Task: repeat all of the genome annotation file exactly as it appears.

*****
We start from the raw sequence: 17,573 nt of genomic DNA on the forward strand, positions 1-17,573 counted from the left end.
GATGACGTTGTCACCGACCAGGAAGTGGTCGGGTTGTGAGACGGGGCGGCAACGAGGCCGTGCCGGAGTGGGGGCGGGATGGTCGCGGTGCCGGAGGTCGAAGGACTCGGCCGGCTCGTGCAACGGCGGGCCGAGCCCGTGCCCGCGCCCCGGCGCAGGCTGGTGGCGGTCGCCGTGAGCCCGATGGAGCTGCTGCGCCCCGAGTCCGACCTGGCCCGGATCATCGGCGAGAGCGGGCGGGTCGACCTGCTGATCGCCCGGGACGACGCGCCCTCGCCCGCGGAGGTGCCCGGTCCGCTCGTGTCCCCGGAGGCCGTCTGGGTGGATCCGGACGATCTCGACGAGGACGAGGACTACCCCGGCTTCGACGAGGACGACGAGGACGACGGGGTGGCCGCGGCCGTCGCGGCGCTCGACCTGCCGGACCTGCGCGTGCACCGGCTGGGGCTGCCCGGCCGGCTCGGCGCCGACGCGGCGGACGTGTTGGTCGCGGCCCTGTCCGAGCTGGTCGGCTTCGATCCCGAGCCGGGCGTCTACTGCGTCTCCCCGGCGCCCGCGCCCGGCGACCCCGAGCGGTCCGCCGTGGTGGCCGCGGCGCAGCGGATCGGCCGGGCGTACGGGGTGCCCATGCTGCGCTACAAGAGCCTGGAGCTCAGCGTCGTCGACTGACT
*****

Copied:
We start from the raw sequence: 17,573 nt of genomic DNA on the forward strand, positions 1-17,573 counted from the left end.
GATGACGTTGTCACCGACCAGGAAGTGGTCGGGTTGTGAGACGGGGCGGCAACGAGGCCGTGCCGGAGTGGGGGCGGGATGGTCGCGGTGCCGGAGGTCGAAGGACTCGGCCGGCTCGTGCAACGGCGGGCCGAGCCCGTGCCCGCGCCCCGGCGCAGGCTGGTGGCGGTCGCCGTGAGCCCGATGGAGCTGCTGCGCCCCGAGTCCGACCTGGCCCGGATCATCGGCGAGAGCGGGCGGGTCGACCTGCTGATCGCCCGGGACGACGCGCCCTCGCCCGCGGAGGTGCCCGGTCCGCTCGTGTCCCCGGAGGCCGTCTGGGTGGATCCGGACGATCTCGACGAGGACGAGGACTACCCCGGCTTCGACGAGGACGACGAGGACGACGGGGTGGCCGCGGCCGTCGCGGCGCTCGACCTGCCGGACCTGCGCGTGCACCGGCTGGGGCTGCCCGGCCGGCTCGGCGCCGACGCGGCGGACGTGTTGGTCGCGGCCCTGTCCGAGCTGGTCGGCTTCGATCCCGAGCCGGGCGTCTACTGCGTCTCCCCGGCGCCCGCGCCCGGCGACCCCGAGCGGTCCGCCGTGGTGGCCGCGGCGCAGCGGATCGGCCGGGCGTACGGGGTGCCCATGCTGCGCTACAAGAGCCTGGAGCTCAGCGTCGTCGACTGACT